A festive parade on Aug. 13, marked by scores of floats and numerous local performers in Naperville, Illinois Aug. 13, marked the celebrations for India’s 70th Independence Day. According to organizers, Indian Community Outreach, around 20,000 people attended and participated in the event.
The Naperville celebrations featured a one-mile festive parade that started at 4 pm from Central High School culminating at Knoch Park. More than 200 volunteers were deployed at multiple locations along the route to facilitate the flow of the parade and answer questions from the spectators.
Illinois Governor Bruce Rauner, Mayor Steve Chirico of Naperville and Schaumberg Trustee Nimish Jani attended the event. The largest sponsors were of the event were SWAD and Patel Brothers.
According to a press release from the Republican Hindu Coalition, President Trump also recognized the India Day celebration in Naperville. “Thanks to the irreplaceable contributions of Hindu and Indian Americans, the future of our valued partnership has never looked brighter, and we continue to foster even greater cooperation for future generations,” The RHC quoted President Trump as saying, in its press release.
Governor Rauner in a statement proclaimed Aug. 15, as ’70th Anniversary of Indian Independence Day in Illinois.’
“Whereas as a growing democracy India is an inspiration and beacon of hope for people around the world for continuing to stand firm in its belief for democracy, freedom, diversity, and the rule of law. the people of Illinois with ancestral ties to India continually demonstrate the greatness and beauty of India and their contribution reflects success in every walk of life.” The social, economic and cultural contributions of Indian-Americans, he said, “greatly increased the quality of life for all Illinois residents.” He ended the proclamation with the signature Hindi slogan “Jai Hind, Jai Hind.”
At the celebrations, local dance performers took the stage from 11 a.m. to 3:30 p.m. followed by the parade kick off. There were more than 80 floats representing a variety of business, religious and cultural organizations.
Apart from the impressive decorated floats, there was an international food court with a large variety of cuisines, an ethnic Indian bazaar featuring ethnic dresses and jewelry booths, and a local talent show.
In the words of a young participant Shruti who was waving a small hand-held tri-color flag, “This is the third year of the Indian expat community gathering and celebrating Indian Independence Day in Naperville, but this is the first time I saw so much enthusiasm and emotion from the public.” She was attending the parade with her grandparents who were visiting from India. Her parents remarked that this was a unique way to introduce people from different ethnic backgrounds to Indian culture. The celebration drew a crowd of diverse ethnic, racial, and cultural backgrounds, making it an international event.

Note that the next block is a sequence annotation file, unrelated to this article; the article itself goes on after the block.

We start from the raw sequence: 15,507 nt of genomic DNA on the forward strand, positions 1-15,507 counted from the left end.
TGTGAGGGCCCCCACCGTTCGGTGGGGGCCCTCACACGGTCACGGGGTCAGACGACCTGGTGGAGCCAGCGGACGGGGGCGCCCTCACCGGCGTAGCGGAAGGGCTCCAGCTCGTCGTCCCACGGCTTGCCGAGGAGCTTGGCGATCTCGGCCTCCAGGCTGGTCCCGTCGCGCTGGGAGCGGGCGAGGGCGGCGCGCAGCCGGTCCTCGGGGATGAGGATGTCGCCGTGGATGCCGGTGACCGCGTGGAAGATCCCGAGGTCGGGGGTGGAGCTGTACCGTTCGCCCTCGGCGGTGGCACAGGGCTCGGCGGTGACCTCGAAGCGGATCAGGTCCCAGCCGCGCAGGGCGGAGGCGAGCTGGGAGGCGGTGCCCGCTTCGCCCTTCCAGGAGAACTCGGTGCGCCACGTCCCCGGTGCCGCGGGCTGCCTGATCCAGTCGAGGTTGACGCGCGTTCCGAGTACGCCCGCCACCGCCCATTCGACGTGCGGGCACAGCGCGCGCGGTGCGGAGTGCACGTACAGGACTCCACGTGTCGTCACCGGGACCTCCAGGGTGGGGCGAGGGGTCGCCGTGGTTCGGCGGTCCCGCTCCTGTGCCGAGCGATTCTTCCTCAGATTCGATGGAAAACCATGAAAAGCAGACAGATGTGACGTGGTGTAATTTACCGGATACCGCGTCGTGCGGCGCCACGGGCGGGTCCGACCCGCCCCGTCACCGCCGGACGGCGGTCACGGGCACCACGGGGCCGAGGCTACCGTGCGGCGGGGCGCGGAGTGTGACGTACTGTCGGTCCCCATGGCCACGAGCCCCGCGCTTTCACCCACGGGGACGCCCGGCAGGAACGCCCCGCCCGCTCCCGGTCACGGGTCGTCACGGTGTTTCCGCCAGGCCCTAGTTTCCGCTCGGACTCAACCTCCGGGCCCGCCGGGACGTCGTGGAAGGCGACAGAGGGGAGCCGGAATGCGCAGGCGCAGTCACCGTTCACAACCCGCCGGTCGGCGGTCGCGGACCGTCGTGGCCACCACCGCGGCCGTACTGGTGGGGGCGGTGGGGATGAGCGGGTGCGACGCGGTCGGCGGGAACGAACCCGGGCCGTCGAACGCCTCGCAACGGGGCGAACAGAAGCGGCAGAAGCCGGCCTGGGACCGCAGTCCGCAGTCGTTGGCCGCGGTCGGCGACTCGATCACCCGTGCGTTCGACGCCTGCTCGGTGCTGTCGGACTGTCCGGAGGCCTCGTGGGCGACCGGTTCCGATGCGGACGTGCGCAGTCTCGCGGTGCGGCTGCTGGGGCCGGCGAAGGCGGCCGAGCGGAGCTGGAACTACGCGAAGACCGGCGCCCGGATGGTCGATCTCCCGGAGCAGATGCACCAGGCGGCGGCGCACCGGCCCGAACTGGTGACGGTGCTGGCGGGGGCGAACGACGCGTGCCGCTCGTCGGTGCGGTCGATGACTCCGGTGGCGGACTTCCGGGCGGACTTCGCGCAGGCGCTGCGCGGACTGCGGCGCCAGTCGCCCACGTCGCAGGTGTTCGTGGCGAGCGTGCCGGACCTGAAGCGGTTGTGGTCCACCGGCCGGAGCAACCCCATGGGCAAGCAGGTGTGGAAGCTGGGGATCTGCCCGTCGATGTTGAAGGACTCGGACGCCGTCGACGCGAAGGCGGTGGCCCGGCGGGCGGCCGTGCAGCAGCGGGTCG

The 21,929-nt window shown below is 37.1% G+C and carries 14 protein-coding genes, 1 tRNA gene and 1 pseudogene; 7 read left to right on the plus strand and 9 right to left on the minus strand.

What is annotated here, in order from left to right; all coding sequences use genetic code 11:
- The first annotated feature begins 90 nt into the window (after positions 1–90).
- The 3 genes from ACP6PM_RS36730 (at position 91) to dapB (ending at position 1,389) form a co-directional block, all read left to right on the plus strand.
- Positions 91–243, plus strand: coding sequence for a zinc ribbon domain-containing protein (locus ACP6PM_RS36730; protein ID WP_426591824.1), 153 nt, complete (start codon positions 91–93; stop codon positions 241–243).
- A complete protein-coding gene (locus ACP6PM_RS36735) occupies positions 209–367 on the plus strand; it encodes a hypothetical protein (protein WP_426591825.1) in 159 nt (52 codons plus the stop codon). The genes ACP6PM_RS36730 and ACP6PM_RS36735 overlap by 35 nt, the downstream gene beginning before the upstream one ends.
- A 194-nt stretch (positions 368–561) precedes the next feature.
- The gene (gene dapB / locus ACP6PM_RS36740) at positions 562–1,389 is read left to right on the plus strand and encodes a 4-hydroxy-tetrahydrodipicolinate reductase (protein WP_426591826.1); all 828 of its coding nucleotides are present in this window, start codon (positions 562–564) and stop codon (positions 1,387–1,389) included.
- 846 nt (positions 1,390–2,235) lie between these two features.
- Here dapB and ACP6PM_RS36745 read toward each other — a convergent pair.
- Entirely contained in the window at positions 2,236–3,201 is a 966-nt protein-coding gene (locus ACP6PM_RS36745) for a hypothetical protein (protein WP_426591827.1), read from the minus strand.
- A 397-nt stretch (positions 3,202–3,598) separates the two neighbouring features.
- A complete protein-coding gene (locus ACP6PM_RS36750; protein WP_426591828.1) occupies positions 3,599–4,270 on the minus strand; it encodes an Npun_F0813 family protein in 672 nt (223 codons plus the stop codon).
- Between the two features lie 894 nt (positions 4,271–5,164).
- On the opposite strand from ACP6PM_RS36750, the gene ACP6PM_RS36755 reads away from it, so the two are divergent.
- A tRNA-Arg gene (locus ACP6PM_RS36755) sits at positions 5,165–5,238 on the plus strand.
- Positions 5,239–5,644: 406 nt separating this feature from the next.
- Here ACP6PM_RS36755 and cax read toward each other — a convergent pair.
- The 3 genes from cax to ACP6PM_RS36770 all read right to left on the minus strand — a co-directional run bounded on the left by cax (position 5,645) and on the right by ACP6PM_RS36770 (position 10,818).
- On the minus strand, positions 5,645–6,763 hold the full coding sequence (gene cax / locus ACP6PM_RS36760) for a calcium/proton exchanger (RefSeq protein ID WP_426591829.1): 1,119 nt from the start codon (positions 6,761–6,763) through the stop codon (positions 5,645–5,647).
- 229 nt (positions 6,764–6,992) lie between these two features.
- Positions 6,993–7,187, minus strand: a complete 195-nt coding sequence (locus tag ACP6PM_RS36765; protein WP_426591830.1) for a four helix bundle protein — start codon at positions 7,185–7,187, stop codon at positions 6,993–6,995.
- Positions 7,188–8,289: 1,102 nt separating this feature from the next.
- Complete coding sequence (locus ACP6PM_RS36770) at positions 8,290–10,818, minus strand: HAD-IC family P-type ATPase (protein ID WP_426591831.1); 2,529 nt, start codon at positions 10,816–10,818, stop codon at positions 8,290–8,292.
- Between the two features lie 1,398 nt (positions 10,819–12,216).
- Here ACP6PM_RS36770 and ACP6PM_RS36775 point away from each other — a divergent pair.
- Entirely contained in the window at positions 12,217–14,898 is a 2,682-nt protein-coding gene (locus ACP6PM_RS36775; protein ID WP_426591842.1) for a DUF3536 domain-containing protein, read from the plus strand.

Naperville has recently taken center-stage in the growing Indian expat community in Chicagoland. The India Day celebration was conceptualized when then-Naperville Mayor George Pradel created the Indian Community Outreach organization in 2013.
The floats in the parade were a way to experience the diversity of the Indian diaspora in Chicagoland. They featured the ‘look and feel’ of many Indian states like Maharashtra, Odissa, Chhattisgarh and their people; playing varied music and displaying colorful clothes. “We got 80 entries (for floats) out of which around 40 participated,” Girish Kapoor from Indian Community Outreach told Desi Talk.
Enthusiasm of the public gathered along the parade route was palpable. According to a former ICO board member Saily Joshi, told Desi Talk, “We had thousands of people watching the parade, eating, visiting vendor booths, and dancing to Mika Singh. For many of us, we did not volunteer for the recognition, but for the community to come together to celebrate our heritage and our pride.” Joshi was especially thankful for the volunteers, young and old, who worked “with a smile” to make it a successful event.
The controversy over statements made by India’s Bollywood singer Mika Singh relating to Pakistan, appears to have been put aside by the community as he came on stage and performed to a cheering crowd. Singh went live on social media right before stepping on the stage, so that people who could not attend the concert enjoyed his live video performance of the first patriotic song of the evening – Mere Desh Ki Dharti. His concert was followed by an impressive fireworks display concluding the celebrations.